Zanny Minton Beddoes, editor-in-chief of the Economist, said in a statement on November 12 that the visa renewal application of the magazine’s correspondent, Wong Sue-lin, had been “declined” by the Hong Kong immigration authorities.
“We regret their decision, which was given without explanation…. We urge the government of Hong Kong to maintain access for the foreign press, which is vital to the territory’s standing as an international city,” Beddoes said.
Wong, an Australian passport holder who is currently not in Hong Kong, also said via Twitter: “Very sad I won’t be able to continue reporting from Hong Kong.”
The visa denial for Wong, who previously worked with the Financial Times and Reuters, is not a one-off incident. Since Beijing imposed the comprehensive National Security Law on Hong Kong last June, the IFJ has documented a number of instances in which foreign journalists were denied work visas in the city.
In August 2020, Hong Kong Free Press, a local English-language news outlet, said the authorities had denied the visa application of its editor Aaron Mc Nicholas, an Irish national, without giving a reason. Similarly, the New York Times’ correspondent Chris Buckley had his work visa rejected in Hong Kong in July 2020, just a few months after Beijing refused to renew his visa in China amid a tit-for-tat row between the United States and China.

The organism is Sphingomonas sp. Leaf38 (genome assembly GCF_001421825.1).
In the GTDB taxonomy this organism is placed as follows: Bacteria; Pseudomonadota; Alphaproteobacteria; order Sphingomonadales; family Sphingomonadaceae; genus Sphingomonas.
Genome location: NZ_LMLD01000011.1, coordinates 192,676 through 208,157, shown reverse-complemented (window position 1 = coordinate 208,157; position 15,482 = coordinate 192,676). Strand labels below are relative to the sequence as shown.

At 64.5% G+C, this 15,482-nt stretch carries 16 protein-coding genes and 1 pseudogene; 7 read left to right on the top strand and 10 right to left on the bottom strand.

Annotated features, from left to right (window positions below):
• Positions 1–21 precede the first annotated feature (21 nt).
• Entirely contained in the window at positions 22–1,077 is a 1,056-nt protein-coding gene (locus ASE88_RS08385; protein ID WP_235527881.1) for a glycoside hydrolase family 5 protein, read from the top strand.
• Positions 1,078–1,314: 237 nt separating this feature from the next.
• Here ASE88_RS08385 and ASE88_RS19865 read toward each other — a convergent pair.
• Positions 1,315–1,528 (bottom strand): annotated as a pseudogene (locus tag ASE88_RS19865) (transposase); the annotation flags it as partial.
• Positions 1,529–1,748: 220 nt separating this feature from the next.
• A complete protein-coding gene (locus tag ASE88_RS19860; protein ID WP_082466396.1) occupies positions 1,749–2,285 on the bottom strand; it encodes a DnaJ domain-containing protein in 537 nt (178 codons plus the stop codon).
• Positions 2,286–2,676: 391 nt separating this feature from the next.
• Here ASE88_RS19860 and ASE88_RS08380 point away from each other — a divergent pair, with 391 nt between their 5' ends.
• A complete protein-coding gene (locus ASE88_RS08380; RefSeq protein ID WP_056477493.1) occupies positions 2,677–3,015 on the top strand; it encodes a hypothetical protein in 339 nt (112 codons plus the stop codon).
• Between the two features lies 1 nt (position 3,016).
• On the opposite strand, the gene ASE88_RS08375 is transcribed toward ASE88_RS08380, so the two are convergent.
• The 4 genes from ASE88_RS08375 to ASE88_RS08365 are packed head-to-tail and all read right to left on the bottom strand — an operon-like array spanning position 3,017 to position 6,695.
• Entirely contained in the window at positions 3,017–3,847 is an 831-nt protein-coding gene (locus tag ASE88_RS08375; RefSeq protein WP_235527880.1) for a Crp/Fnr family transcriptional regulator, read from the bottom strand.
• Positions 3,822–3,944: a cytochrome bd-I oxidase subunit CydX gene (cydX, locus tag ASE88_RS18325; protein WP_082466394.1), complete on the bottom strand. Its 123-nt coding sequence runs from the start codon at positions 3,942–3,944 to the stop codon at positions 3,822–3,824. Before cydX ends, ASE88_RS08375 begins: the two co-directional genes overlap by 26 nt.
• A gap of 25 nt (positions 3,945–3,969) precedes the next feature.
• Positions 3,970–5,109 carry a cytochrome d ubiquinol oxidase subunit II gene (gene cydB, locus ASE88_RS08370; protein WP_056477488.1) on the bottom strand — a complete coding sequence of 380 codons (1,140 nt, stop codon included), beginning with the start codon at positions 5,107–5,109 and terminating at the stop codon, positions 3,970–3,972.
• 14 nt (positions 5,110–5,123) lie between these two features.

The Foreign Correspondents' Club, Hong Kong said in a statement on November 14, "We again call on the government to provide concrete assurances that applications for employment visas and visa extensions will be handled in a timely manner with clearly-stated requirements and procedures, and that the visa process for journalists will not be politicised or weaponised."
The IFJ said: “The Hong Kong government should stop using the visa process to prevent foreign correspondents accessing the city. The IFJ urges the authorities to ensure foreign journalists, like Wong, are able to continue reporting in Hong Kong.”